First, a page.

House panel rejects dredging bill

A bill that would have blocked the state from placing an island of dredge spoil off the Pasadena shoreline failed yesterday in the House Environmental Matters Committee, leaving the island's opponents to put their hopes on its Senate bill companion.

House Bill 402 would have prohibited dumping dredge spoil within five miles of an already-approved Cox Creek disposal site - effectively keeping the so-called Site 170, off Bodkin Point near the mouth of the Patapsco River, off a list of sites that the Maryland Port Administration is studying for a 1.5-mile-long dredge island.


"It's a big disappointment," said Del. Mary M. Rosso, a Democrat whose District 31 includes Pasadena.

Rosso, the bill's sponsor, modeled the measure after a law that largely prohibits the disposal of dredge spoil in any contained area within five miles of Hart-Miller Island, which has become a recreational haven in Baltimore County.


Some Pasadena residents supported the legislation out of fear that an island holding 40 million to 80 million cubic yards of dredge spoil could harm fish and wildlife, contaminate well water and increase the risk of flooding.

"At least people now know where Site 170 is, know that people live close to it and that there would be problems placing a site for dredge disposal so close to where people live," said Rebecca Kolberg, co-chairwoman of Citizens Against the Pasadena Dredge Island.

The port administration opposed the bill, wanting to keep open all 24 of its dredge spoil placement options - eight possible upper-bay islands and 16 other uses for the dredge spoil.

The list of sites will be narrowed after they are studied. Chesapeake Bay dredging is deemed necessary to ensure waterways are deep enough for commercial shipping.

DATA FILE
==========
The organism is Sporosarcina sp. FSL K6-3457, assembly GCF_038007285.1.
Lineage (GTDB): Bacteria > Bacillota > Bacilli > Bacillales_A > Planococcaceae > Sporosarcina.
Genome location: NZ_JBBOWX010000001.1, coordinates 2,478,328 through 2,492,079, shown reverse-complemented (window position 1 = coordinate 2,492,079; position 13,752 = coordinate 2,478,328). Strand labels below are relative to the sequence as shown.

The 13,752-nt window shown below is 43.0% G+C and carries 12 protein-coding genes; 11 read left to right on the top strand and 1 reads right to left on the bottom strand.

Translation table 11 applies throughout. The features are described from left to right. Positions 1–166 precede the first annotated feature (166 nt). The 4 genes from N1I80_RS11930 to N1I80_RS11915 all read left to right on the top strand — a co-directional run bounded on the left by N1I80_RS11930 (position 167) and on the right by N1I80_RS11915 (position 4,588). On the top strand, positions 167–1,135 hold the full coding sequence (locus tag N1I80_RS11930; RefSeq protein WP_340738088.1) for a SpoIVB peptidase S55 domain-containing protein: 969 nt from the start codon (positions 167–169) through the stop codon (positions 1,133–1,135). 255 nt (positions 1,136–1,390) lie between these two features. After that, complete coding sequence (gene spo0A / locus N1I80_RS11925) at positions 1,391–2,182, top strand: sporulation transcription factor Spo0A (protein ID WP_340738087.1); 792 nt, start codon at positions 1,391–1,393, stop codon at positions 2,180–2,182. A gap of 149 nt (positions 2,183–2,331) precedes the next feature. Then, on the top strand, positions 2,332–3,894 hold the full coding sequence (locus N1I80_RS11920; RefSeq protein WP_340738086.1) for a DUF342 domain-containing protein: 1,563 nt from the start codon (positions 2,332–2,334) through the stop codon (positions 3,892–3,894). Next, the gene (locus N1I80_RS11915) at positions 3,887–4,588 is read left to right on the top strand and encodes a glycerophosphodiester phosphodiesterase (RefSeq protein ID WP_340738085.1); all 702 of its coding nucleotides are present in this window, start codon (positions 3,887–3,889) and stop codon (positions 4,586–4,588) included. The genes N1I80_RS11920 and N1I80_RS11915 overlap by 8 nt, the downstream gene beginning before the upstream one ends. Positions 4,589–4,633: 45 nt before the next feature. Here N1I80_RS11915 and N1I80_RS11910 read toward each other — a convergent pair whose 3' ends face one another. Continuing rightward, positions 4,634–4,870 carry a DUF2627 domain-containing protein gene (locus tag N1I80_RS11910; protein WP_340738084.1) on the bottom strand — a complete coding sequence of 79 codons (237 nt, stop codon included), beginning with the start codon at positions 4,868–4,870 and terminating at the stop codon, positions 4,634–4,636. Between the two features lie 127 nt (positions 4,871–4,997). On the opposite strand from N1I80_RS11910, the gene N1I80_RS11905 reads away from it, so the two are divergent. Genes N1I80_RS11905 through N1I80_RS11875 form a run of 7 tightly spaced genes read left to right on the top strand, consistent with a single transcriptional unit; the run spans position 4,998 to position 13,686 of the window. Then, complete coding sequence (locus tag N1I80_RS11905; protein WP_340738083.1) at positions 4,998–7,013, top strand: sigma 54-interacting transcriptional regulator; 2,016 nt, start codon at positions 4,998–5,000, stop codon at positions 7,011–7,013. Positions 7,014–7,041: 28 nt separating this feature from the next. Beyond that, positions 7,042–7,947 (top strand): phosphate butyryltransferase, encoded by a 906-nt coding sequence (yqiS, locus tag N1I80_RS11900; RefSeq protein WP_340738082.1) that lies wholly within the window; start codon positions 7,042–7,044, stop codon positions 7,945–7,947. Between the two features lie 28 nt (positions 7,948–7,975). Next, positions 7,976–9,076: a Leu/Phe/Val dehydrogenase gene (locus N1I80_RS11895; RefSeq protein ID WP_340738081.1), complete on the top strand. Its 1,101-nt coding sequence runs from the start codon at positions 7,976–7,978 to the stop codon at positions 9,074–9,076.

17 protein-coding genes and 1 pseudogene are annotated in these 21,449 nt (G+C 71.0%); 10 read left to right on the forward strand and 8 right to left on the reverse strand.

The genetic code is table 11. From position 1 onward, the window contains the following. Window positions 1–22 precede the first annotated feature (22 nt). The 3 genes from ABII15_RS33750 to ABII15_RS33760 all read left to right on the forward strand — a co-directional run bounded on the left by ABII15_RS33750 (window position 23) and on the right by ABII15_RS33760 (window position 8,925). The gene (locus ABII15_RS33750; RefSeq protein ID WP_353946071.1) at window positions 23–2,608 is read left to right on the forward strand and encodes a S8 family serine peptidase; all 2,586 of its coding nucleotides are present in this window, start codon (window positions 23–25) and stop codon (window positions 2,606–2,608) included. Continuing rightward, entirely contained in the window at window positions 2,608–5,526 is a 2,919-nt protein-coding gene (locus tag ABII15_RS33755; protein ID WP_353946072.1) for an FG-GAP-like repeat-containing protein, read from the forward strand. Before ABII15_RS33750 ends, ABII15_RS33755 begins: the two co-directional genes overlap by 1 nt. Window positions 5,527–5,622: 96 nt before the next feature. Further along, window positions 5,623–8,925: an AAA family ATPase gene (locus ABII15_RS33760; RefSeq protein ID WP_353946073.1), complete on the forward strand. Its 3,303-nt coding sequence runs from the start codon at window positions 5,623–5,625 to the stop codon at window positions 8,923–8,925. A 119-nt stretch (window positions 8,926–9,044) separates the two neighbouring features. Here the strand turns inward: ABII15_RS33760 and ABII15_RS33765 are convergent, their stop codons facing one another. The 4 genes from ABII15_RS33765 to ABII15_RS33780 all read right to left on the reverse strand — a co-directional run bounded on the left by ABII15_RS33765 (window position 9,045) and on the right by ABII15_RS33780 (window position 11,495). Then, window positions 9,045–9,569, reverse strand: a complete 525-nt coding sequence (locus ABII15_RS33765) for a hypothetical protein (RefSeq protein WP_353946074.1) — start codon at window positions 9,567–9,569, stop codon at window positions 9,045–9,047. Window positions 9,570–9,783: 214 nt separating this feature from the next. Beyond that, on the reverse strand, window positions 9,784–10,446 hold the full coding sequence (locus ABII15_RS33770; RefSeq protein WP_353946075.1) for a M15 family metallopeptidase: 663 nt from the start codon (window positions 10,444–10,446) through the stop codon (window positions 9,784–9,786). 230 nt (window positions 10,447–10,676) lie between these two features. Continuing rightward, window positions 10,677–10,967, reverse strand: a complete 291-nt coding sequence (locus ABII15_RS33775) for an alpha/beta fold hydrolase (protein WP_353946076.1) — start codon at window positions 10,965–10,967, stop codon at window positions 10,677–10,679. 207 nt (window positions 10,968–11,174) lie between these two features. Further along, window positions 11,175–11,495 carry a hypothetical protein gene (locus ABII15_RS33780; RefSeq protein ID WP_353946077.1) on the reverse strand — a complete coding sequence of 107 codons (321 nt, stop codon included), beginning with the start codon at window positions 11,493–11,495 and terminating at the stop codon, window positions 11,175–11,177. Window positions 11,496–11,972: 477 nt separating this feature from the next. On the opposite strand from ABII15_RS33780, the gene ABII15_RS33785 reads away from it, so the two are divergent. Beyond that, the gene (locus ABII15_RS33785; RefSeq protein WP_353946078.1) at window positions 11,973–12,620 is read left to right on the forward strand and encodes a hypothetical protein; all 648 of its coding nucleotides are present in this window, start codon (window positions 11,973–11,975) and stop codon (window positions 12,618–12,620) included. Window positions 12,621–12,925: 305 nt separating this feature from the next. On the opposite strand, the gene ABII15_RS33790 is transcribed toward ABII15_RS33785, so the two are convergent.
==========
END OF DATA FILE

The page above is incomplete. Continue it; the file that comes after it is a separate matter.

"The Maryland Port Administration cannot support any bills that are site-specific," said Kate Philips, an agency spokeswoman.

But the Pasadena dredge island opponents have a chance in Senate Bill 480 - the companion measure sponsored by state Sen. Philip J. Jimeno, also a District 31 Democrat.

It is awaiting a vote in the Senate Economic and Environmental Affairs Committee.

"Certainly the 170 site is the priority for the community," Rosso said. "We'll still fight for it no matter what, no matter whose bill it is."


The island's opponents had better success this month with another measure - House Bill 527, which would set up a citizens oversight committee monitoring redepositing of dredge spoil in Cox Creek and direct it to respond to complaints about the site.

"That is a very important bill," Kolberg said of the measure, which awaits action in the Senate. "The port should be doing things like that from the very beginning."

Kolberg said the group's efforts aren't done.

It has been leading the Pasadena residents' campaign against Site 170 since the fall and gathered about 1,900 signatures to support its cause.

The efforts have gained support from the District 31 delegation, whose members asked Gov. Parris N. Glendening and Maryland Transportation Secretary John D. Porcari to take the site off the list.

The County Council also voted unanimously to support the two House bills.


"We'll fight for 100 years if we have to; they're not going to get an island at Site 170," Kolberg said. "They're going to see legislation from now until eternity."